The Mother (2003)
The Mother is a chick flick, granny division, financed by BBC. It was shot mainly in one location on 16 mm, but
looks very good for the limited budget. I suppose the film is a
condemnation of boring suburban life, and the story of a mother and
The nudity is from 69 year old Ann Reid, who
shows breasts in a post coital scene
Ann Reid and her husband travel to the home of their two children in
London for the Christmas holidays. It is clear that they do not have
a particularly exciting life. The house is suburbia on steroids.
Their daughter is a divorcee, and having it off with a handyman
(Daniel Craig). Their son is a workaholic. When Reid's husband dies,
Reid is lost, and doesn't want to go home, but she is a burden on
her children. The real conflict is set up when Reid starts an
intimate relationship with her daughter's handyman. It was rather brave of the 69 year old Reid to film very hot and
rather explicit sex scenes and bare her breasts. The sex scenes did
have the ring of honesty, and were far from gratuitous.
Roger Ebert praised the depth to
which the main characters are developed in this film. It is
decidedly character-driven, and the characters are interesting, but I can't say I was glued to
the screen because the pace was deliberate, and it was a little talky.
On the other hand, I didn't hit fast forward, and cared about the outcome.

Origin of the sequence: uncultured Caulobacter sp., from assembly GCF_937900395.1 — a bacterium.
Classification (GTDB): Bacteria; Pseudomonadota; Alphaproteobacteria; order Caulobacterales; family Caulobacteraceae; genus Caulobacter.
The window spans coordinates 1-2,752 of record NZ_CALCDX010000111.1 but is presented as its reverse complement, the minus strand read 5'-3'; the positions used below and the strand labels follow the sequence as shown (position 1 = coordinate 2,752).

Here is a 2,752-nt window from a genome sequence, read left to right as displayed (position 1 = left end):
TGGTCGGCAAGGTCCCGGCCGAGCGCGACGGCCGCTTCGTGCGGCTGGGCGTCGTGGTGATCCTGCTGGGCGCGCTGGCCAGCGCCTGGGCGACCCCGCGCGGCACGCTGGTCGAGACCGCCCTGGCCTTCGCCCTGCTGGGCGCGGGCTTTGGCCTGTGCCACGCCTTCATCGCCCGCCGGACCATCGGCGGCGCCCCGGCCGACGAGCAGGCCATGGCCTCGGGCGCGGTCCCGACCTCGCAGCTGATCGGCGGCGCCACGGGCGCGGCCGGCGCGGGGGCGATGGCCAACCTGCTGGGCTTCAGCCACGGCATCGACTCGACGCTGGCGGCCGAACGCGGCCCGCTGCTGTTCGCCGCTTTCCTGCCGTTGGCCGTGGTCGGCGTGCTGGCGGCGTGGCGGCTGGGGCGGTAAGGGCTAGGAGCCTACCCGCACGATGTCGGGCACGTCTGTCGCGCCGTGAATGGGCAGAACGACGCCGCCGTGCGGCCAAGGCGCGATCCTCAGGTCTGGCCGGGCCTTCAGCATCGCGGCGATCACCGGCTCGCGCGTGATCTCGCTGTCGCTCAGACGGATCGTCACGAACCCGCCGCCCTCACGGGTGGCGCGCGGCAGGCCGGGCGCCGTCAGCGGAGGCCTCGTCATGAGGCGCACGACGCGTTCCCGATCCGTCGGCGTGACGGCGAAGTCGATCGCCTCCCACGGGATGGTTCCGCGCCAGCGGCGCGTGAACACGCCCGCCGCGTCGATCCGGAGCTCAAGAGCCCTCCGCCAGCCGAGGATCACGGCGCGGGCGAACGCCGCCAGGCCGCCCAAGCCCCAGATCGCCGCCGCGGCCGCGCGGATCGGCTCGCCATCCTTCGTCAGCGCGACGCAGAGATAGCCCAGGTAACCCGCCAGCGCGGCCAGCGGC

They hit all the marks they intended, and the film has many
Critics Vote ...
British consensus: about
two and a half stars. Telegraph 7/10, Independent 6/10,
Guardian 4/10, Times 8/10, BBC 4/5
- IMDB summary.
IMDb voters score it 7.0/10. (Men 6.9, Women 8.0)
- Although it was generally ignored by
moviegoers in the UK, it found a small niche on the arthouse
circuit in America, where it grossed a million dollars in an
|The meaning of the IMDb
score: 7.5 usually indicates a level of
excellence equivalent to about three and a half stars
from the critics. 6.0 usually indicates lukewarm
watchability, comparable to approximately two and a half stars
from the critics. The fives are generally not
worthwhile unless they are really your kind of
material, equivalent to about a two star rating from the critics,
or a C- from our system.
Films rated below five are generally awful even if you
like that kind of film - this score is roughly equivalent to one
and a half stars from the critics or a D on our scale. (Possibly even less,
depending on just how far below five the rating
A means the movie is so good it
will appeal to you even if you hate the genre.
B means the movie is not
good enough to win you over if you hate the
genre, but is good enough to do so if you have an
open mind about this type of film.
C means it will only
appeal to genre addicts, and has no crossover
appeal. (C+ means it has no crossover appeal, but
will be considered excellent by genre fans, while
C- indicates that it we found it to
be a poor movie although genre addicts find it watchable).
D means you'll hate it even if you
like the genre.
means that you'll hate it even if
you love the genre.
means that the film is not only
unappealing across-the-board, but technically
inept as well. Any film rated C- or better is recommended for
fans of that type of film. Any film rated B- or better is
recommended for just about anyone. We don't score films below C-
that often, because we like movies and we think that most of
them have at least a solid niche audience. Now that you know
that, you should have serious reservations about any movie below
Based on this description,
this is a C+ as a
character-driven drama targeted at mature women.
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